When you own a share of stock, you own a portion of the company. Therefore, when a company makes an initial profit, and the money in their bank accounts increases, the company increases in value. As a shareholder, that money is already yours, even though it is not in your account.
Let’s look at it from the perspective of a person who owns 100% of his company, Acme Chemical. Let’s say they make a $5 million dollar profit this year. The owner can do whatever he wants with the money: re-invest the money in the company, pay himself a dividend, or buy another company. No matter what our owner does with the money next, he is already $5 million richer. The money has been his since the day it made its way into the company’s bank account. Therefore, the choice of what to do with that money should depend only on what the best investment is. If there are no good investments (either inside or outside the company), the owner can pay himself a nice dividend and take a vacation.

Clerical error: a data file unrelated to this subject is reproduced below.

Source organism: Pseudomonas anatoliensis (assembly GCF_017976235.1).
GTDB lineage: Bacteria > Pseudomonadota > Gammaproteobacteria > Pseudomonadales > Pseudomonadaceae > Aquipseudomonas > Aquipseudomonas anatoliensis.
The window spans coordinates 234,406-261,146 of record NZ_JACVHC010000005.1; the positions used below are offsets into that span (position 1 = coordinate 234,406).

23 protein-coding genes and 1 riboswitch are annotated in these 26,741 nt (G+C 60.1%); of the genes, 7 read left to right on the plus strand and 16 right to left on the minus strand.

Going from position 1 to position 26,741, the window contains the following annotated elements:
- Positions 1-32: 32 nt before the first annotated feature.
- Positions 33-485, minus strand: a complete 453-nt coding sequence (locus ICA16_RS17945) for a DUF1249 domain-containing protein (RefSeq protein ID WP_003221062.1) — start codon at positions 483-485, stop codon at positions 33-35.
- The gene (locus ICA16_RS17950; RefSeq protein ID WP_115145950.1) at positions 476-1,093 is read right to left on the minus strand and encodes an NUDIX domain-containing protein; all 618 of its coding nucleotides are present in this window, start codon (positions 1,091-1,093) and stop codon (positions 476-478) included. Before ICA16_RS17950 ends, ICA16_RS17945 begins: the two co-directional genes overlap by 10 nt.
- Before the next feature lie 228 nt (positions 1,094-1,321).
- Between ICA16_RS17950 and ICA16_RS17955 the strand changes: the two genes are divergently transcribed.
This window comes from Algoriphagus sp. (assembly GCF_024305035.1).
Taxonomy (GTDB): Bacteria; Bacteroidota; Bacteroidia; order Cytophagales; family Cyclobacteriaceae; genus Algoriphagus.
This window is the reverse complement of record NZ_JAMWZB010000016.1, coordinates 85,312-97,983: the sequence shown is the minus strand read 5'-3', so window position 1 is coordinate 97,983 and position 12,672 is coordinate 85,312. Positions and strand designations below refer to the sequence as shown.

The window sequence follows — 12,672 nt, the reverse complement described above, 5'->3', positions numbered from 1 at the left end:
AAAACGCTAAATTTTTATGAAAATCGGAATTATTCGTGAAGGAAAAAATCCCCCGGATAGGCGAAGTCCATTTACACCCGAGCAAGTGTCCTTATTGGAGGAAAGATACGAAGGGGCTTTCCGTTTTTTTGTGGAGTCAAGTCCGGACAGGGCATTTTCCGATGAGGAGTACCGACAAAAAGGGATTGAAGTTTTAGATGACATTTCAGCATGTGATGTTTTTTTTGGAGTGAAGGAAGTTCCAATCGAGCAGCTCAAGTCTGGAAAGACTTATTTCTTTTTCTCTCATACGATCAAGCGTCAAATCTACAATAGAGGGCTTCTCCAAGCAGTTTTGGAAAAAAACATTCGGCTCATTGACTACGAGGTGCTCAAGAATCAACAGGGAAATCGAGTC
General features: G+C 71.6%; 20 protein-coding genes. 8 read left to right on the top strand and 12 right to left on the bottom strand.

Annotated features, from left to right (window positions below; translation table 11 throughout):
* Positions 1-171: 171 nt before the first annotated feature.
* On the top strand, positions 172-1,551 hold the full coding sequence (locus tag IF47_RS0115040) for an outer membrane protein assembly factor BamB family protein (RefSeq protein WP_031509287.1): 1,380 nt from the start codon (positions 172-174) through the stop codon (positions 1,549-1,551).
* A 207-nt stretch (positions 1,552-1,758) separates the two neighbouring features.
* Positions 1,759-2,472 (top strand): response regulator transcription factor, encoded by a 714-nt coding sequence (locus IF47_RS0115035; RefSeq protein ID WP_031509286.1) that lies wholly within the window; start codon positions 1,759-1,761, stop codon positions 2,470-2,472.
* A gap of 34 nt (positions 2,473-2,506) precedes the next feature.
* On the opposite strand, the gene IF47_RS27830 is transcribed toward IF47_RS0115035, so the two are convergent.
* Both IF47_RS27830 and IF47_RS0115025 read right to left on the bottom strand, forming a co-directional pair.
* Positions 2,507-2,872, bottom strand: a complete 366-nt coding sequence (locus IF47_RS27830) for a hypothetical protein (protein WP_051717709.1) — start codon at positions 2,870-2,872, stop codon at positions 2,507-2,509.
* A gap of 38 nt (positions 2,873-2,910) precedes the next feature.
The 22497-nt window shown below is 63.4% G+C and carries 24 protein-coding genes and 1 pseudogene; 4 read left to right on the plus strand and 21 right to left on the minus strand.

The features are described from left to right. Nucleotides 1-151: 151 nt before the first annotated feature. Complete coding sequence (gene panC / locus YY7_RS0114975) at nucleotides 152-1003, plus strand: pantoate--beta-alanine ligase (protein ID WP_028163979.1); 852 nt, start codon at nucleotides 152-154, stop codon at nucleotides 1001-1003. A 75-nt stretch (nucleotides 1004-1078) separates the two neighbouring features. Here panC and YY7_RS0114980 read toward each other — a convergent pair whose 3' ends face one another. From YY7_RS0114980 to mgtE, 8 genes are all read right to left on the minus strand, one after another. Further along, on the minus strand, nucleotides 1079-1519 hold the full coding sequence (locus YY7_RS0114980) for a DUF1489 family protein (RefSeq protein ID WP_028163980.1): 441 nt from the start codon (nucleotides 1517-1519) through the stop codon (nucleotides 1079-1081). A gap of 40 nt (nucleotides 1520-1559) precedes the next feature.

So think of Acme when you read about a dividend or a stock buyback. As a part-owner of a company, you were richer once the company made a profit. What the company should do with the money once it has it depends only on what the best investment is. If the company’s stock is cheap, a buyback is a good investment. If the company can expand profitably, then re-investment in the company is a good course. If competitors are for sale cheap, then an acquisition could be good. If nothing else seems good, smart management will pay a dividend.
If, however, a company spends its profits on buybacks of expensive stocks or overpriced acquisitions, then management is being stupid. That is a good time for smart value investors to sell.